By: Jo-Ann Jennings
From: Wagoner County American-Tribune, Oklahoma
A professional news writer for a community newspaper can, by telling both sides of the story, keep the community current on what’s going on. Newspapers were meant to, and I’m thinking many still do, serve as a voice for the people.
Local newspapers are vital to a community because they talk about the news which affects people the most – what’s happening in their backyards, or what’s being built there. They talk about the need for a bridge to get them to work or a resident who’s freezing in her home and needs help.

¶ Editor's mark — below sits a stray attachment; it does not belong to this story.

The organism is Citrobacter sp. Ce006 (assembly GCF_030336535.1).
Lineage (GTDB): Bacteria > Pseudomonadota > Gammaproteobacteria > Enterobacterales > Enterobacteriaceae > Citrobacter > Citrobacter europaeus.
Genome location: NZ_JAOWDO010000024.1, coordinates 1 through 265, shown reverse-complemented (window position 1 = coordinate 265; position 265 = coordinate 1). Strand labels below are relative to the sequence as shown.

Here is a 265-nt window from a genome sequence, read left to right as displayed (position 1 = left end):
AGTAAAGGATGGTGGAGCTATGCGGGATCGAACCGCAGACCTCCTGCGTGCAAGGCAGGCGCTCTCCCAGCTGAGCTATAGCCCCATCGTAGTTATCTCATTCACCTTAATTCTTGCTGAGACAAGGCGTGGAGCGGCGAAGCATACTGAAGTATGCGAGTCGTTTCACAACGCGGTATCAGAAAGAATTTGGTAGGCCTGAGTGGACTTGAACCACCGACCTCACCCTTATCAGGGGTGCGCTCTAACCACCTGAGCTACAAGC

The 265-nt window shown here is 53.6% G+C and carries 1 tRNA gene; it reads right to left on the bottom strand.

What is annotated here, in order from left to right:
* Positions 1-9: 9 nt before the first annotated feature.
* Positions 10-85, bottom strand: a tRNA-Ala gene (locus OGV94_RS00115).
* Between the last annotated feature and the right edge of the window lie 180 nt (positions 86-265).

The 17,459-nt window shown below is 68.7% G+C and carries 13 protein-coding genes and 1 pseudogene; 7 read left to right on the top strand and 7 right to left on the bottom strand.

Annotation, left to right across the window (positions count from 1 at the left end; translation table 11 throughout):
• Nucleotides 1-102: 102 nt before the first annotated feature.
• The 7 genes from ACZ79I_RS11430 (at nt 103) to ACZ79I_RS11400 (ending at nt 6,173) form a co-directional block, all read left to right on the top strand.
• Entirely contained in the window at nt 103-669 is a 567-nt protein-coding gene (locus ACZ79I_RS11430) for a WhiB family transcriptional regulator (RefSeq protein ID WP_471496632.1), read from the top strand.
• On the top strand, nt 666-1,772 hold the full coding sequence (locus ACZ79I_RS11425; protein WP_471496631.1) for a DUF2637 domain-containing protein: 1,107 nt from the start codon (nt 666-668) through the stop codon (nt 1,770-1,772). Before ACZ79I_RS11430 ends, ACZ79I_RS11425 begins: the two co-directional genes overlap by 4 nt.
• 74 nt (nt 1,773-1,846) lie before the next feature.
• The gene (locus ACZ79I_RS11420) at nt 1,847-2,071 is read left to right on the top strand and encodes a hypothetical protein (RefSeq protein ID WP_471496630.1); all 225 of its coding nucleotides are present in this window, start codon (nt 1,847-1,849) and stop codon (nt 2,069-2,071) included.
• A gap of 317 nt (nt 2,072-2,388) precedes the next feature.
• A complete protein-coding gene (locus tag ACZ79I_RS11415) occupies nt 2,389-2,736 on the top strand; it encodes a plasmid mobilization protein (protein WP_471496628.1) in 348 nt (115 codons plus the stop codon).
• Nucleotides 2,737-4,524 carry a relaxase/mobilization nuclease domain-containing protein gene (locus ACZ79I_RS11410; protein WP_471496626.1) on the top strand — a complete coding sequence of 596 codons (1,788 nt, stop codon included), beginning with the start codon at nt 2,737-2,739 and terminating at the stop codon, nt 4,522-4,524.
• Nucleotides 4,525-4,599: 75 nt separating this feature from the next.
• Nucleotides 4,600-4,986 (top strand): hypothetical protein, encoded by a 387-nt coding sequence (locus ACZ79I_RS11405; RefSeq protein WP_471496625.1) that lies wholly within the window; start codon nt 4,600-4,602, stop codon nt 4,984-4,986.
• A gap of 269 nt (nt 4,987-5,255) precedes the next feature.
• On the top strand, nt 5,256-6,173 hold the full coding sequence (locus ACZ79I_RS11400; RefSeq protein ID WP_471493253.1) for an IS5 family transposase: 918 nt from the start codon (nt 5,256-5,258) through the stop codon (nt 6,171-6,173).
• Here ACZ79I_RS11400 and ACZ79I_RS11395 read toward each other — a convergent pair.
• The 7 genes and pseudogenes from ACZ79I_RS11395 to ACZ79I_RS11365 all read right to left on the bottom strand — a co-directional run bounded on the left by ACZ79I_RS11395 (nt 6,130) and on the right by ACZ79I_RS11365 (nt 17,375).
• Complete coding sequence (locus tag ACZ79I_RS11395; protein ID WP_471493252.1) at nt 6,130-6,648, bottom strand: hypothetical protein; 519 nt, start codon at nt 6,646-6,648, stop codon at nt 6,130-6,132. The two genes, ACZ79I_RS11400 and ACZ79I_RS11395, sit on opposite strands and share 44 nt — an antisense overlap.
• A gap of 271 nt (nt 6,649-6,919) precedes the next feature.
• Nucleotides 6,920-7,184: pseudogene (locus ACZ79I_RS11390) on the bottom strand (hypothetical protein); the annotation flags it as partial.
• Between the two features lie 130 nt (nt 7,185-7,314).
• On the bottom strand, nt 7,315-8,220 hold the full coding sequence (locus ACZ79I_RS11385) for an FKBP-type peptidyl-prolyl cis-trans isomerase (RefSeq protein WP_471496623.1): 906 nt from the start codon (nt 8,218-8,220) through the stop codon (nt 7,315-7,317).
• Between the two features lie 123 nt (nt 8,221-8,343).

When a community newspaper dies, it is cutting the local vocal chords of the community. Oh yes, some say they can always contact the nearest metropolitan newspaper, but metropolitan newspapers don’t have room for the news of all the suburbs.
There’s certainly not going to be much to put in the scrapbook about local entertainment and school functions.
There was a time when local business supported newspapers because they felt it was crucial to keep their neighbors informed. What kills local newspapers is many businesses are no longer doing that.
The Bixby Bulletin, which was older than the town, died four year ago. As the former editor, I still get calls, “Where do I send this?” I am asked, “How do we get our information out?”
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